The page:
Legislation was introduced in both the House of Representatives and the Senate yesterday that seeks to amend the Fair Credit Reporting Act and Fair Debt Collection Practices Act with respect to how medical debts are collected.
The bills, called the Medical Debt Relief Act, were introduced by Sen. Jeff Merkley [D-Ore.] in the Senate and Rep. Katie Porter [D-Calif.] in the House. A copy of S.214 can be accessed by clicking here, and a copy of H.R. 773 can be accessed by clicking here.
The full text of the bills was not yet available, but a summary of the proposed legislation said that they would amend the FCRA to implement “a one-year waiting period before medical debt will be reported on a consumer’s credit report and to remove paid-off and settled medical debts from credit reports that have been fully paid or settled.” Meanwhile, the FDCPA would be amended to “provide a timetable for verification of medical debt and to increase the efficiency of credit markets with more perfect information, and for other purposes.”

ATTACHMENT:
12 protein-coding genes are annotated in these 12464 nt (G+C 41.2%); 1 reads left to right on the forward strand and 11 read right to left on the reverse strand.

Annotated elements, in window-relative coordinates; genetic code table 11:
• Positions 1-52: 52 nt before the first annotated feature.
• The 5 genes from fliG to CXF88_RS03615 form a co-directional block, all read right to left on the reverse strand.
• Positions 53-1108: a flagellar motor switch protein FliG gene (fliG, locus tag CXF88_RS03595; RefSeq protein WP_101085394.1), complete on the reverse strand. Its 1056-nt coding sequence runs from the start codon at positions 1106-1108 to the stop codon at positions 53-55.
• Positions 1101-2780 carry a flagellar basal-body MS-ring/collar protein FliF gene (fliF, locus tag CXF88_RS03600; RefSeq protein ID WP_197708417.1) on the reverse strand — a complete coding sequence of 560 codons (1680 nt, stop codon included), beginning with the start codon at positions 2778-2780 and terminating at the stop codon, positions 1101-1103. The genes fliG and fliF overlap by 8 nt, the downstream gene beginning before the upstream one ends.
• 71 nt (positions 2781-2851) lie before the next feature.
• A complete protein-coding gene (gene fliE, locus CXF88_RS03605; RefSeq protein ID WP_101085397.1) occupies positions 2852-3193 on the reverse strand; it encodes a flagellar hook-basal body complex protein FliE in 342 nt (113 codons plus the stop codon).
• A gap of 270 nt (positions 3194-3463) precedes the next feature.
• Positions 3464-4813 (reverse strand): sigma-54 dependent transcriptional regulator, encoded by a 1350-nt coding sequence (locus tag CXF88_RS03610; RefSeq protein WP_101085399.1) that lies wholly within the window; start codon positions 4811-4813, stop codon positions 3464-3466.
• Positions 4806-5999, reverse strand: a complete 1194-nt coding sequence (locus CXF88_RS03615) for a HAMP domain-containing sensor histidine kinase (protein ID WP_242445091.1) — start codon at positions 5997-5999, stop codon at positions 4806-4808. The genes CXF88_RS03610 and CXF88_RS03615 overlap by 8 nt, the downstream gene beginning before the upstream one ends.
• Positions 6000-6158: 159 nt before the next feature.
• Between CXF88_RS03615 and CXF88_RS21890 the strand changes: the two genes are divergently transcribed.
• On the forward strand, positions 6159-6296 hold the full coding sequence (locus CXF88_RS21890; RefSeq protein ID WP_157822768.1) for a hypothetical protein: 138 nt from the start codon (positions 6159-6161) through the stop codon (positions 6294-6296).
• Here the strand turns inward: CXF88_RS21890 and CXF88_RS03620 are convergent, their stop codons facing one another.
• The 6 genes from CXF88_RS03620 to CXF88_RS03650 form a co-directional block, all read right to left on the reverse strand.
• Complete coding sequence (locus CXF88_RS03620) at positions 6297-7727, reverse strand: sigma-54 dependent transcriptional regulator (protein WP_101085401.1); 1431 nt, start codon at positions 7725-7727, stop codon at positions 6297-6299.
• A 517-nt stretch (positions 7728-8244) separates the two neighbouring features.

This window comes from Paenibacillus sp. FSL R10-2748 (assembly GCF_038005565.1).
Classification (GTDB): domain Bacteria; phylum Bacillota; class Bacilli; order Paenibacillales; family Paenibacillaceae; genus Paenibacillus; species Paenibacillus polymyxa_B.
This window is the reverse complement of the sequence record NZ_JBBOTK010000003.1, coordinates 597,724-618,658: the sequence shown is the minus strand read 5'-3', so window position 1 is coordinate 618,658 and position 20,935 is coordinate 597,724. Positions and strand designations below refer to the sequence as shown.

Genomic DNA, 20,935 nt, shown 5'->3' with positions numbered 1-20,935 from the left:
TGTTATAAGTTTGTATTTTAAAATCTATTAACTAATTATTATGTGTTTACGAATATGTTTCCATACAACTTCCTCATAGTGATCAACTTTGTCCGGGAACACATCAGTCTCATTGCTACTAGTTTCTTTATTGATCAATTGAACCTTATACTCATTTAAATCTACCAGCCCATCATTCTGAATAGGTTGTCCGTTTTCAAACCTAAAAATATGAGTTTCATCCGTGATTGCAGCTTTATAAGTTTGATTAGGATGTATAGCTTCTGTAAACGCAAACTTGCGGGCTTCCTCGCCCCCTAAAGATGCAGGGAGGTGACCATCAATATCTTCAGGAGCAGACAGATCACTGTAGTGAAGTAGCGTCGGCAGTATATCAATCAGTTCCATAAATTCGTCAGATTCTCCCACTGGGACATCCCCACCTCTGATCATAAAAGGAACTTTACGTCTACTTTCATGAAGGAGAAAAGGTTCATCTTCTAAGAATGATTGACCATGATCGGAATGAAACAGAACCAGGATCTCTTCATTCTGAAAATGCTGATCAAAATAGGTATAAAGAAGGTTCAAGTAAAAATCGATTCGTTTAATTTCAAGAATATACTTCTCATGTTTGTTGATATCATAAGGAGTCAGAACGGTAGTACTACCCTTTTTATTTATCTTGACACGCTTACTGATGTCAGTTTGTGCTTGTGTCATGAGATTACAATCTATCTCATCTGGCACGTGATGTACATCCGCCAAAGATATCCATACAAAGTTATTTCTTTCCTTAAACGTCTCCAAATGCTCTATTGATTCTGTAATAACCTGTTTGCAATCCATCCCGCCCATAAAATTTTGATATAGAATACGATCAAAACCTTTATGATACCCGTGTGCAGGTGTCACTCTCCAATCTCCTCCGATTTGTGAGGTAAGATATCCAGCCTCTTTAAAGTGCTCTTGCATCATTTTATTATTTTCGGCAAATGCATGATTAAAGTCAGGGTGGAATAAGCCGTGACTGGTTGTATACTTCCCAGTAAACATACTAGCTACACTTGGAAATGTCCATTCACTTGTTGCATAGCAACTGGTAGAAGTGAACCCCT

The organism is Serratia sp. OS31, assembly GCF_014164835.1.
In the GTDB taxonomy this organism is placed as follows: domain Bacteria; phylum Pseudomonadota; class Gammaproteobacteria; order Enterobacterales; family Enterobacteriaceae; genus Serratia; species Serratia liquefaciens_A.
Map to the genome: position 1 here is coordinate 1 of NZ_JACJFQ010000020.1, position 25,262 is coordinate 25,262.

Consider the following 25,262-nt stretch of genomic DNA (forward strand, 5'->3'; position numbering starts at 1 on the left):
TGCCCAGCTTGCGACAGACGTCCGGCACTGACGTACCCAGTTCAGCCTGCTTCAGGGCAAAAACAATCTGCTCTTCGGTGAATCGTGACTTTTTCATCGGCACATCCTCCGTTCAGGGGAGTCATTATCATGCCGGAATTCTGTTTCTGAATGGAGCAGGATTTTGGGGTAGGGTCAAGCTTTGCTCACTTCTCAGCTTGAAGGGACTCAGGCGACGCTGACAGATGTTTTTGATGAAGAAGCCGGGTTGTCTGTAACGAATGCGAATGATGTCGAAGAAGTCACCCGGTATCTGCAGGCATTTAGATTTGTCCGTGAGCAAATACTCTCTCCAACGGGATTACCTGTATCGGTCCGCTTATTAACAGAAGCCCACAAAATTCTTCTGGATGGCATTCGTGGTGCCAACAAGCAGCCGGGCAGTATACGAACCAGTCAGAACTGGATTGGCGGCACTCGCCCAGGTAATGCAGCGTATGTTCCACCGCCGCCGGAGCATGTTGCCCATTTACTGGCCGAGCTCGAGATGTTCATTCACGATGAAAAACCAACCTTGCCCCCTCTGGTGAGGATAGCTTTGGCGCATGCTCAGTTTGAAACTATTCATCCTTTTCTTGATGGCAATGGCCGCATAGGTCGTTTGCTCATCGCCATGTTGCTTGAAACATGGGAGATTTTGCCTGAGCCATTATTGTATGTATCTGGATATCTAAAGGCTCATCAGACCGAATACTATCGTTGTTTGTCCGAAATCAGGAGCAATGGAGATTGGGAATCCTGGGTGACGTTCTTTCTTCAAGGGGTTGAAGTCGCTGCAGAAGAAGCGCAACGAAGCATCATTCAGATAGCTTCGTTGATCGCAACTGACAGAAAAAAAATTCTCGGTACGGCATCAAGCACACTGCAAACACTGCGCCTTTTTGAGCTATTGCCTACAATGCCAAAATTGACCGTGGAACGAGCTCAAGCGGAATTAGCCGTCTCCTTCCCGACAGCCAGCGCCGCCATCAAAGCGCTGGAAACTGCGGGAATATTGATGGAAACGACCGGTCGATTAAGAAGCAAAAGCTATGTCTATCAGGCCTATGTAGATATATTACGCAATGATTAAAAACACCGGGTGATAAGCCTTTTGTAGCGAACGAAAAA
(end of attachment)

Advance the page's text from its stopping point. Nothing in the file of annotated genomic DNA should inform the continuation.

Unlike credit cards or other types of debt, healthcare debts are usually incurred outside the control of a consumer, who suffers an accident or other type of medical emergency. Giving people more time to pay off medical debts before they start to impact a consumer’s credit report may keep more Americans from having to file for bankruptcy protection, Sen. Merkley said.
“There is nothing more outrageous than the fact that after a family has paid their medical debt, their credit is still destroyed as if that debt remains unpaid,” said Sen. Merkley, in a statement. “Credit agencies are repeatedly kicking families when they’re down and struggling to get back up, and in the middle of this devastating pandemic, it’s long past time we fix that.”